Innovation for Wellbeing: The Key to Addressing Burnout in Healthcare
By Taura Barr, Phd, RN NC-BC, FAHA
Burnout is a hot topic right now, and rightfully so, it is really jeopardizing our individual and collective health. And everyone seems to know how to address it, with self-care, mindfulness, meditation, even a 4 day work week. But I’ll bet you never heard of anyone suggesting that a cure for burnout is to start a company. But that is exactly how I cured my burnout! In fact, I started two companies at about the same time, and it was the best thing I could have done for myself. And I’m going to share why.
In 2013 I was beyond burnt out and it led me down a very unhealthy path, leading to a pulmonary embolism when I was 12 weeks pregnant. The ER physician said I was incredibly lucky to have lived, because the blood clot in my lung was so huge. By the grace of God, I delivered a beautiful baby boy but after that delivery I had complications and had to regain my strength through cardiac rehab and discovered that not only did my work contribute to my condition, but I was a nurse who had no idea how to take care of herself. So, I decided to make a radical change. Within a year I left my position as an academic nurse scientist and created Valtari bio, a stroke diagnostics company and Deep Roots Healing, a nurse coaching and Wellness company.
What I learned in my experience is that innovation can be a path to well-being. When we embrace creativity and innovation and use our skills and talents in a way that gives us joy, we are more engaged in our work, have higher levels of productivity and are more satisfied with life in general. For organizations and employees, embracing a culture of innovation is really a win-win! And given the strain on our healthcare system there is no better time than now to do this.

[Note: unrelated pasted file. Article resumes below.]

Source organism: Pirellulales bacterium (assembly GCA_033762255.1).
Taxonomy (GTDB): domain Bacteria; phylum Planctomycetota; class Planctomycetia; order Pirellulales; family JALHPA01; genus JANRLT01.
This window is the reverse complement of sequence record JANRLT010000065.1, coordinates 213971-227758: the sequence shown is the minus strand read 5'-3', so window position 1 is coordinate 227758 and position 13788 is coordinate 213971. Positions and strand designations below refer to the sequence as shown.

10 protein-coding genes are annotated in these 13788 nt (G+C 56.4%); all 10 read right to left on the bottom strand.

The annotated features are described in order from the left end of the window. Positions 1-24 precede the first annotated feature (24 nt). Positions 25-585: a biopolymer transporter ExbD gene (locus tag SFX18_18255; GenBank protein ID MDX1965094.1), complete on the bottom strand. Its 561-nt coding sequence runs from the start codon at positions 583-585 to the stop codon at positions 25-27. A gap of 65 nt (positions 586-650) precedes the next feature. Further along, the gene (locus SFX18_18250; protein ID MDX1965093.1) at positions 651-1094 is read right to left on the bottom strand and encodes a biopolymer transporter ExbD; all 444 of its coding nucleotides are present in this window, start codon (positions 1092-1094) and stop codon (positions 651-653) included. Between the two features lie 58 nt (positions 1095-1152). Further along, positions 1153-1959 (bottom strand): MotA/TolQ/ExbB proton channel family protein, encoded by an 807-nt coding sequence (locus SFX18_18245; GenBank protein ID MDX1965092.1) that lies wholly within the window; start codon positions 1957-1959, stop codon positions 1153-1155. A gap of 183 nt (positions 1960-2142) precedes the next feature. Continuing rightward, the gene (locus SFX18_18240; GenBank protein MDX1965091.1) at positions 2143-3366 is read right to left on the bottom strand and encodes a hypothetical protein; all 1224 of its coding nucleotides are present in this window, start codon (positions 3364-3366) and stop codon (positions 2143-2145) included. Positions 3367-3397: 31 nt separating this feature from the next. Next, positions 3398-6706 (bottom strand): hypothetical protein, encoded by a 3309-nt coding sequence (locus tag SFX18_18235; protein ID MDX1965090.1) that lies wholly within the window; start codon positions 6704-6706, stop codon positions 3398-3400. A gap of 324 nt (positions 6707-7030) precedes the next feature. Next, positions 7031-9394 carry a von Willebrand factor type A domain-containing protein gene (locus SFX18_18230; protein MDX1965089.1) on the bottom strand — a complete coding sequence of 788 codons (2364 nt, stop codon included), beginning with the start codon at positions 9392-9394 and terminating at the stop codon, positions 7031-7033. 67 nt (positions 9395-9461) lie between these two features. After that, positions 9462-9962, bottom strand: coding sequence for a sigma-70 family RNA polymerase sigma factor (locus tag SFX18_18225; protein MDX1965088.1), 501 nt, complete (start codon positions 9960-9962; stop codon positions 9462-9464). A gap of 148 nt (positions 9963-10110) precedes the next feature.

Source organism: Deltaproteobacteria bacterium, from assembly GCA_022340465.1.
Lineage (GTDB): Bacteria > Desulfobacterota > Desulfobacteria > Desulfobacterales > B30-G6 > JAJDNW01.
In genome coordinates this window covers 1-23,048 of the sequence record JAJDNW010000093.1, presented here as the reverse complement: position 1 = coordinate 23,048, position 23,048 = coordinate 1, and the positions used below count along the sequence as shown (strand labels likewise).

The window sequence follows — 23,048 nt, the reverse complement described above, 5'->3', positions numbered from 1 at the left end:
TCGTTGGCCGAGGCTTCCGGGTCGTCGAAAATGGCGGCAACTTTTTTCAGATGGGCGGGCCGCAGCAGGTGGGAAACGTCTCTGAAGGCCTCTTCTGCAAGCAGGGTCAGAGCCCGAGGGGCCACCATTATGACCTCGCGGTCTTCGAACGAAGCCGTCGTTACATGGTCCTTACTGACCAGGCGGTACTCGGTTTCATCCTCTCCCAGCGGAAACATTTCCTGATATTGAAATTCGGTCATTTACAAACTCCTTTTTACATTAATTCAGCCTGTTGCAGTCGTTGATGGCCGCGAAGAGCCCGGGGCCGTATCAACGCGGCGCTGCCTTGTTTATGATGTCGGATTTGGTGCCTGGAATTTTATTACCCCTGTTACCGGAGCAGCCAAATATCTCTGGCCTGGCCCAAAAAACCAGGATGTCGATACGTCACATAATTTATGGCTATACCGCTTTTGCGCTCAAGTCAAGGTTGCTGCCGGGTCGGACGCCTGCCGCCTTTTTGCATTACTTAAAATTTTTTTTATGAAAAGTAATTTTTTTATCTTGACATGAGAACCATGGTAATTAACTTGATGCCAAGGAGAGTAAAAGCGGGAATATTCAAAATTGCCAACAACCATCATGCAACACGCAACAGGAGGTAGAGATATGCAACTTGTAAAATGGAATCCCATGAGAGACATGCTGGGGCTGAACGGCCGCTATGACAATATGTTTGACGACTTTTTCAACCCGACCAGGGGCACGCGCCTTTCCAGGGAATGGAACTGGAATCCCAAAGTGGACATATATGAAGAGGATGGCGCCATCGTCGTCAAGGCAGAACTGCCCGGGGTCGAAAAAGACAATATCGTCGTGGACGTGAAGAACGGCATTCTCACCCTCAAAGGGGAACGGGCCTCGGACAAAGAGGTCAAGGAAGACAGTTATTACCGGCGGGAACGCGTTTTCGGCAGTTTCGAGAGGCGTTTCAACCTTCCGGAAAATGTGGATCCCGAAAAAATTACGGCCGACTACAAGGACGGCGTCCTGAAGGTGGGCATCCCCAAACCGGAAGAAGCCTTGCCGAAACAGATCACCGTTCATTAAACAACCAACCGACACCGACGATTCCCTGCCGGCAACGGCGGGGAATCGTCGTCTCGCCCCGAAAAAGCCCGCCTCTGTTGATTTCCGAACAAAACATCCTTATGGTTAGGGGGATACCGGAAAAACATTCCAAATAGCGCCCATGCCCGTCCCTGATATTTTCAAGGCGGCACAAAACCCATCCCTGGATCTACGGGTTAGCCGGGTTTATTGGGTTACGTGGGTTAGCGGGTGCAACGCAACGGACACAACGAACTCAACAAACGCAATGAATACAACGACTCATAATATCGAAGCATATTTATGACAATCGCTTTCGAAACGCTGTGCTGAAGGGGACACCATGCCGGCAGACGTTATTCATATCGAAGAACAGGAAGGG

When we talk about building a culture of innovation there are a lot of competencies that we can discuss, but the three I’ve found to be most important in my work and teaching are— creativity, courage, and teamwork.
Seventy five percent of people think they are not living up to their creative potential. And worse yet, most people think they are not creative at all. We really have a creativity crisis going on. And there is something you need to know about creativity. As long as you have a functioning brain, then you have the capability of being creative! And innovation simply does not happen without creativity. In fact, creativity is the seed of innovation and just about anyone can be creative; it just takes some effort. This happens by nurturing a culture of curiosity and a spirit of inquiry. Choosing to engage in a creative activity just once a day can lead to a more positive state of mind and help you to get into the flow, which is that state of mind in which everything seems possible and you’re just… rocking it. At the Ohio State University, we have the Innovation Studio, the brainchild of my colleague Dr. Tim Raderstorf. What I like most about the Innovation studio is that this model gives everyone an opportunity to be creative. We don’t need permission to innovate from anyone but ourselves.
I had a coach explain courage to me as the ability to walk through the unknown, stumbling a few times, but continuing to keep your eyes solely focused on the goal ahead. Courage isn’t a lack of fear or failure. Courage is the ability to continue despite fear and failure. When you are courageous you recognize that mistakes are wisdom and have incredible value. And guess what, courage and psychological wellbeing and innovation are highly correlated. Why might you ask? Because the ability to act in a congruent way with your values despite opposition, risk, and fear is a human ideal and trait that makes innovation possible. Courage is vital for challenging conventional thinking and envisioning new possibilities. Innovation only happens when we are not afraid to do things differently.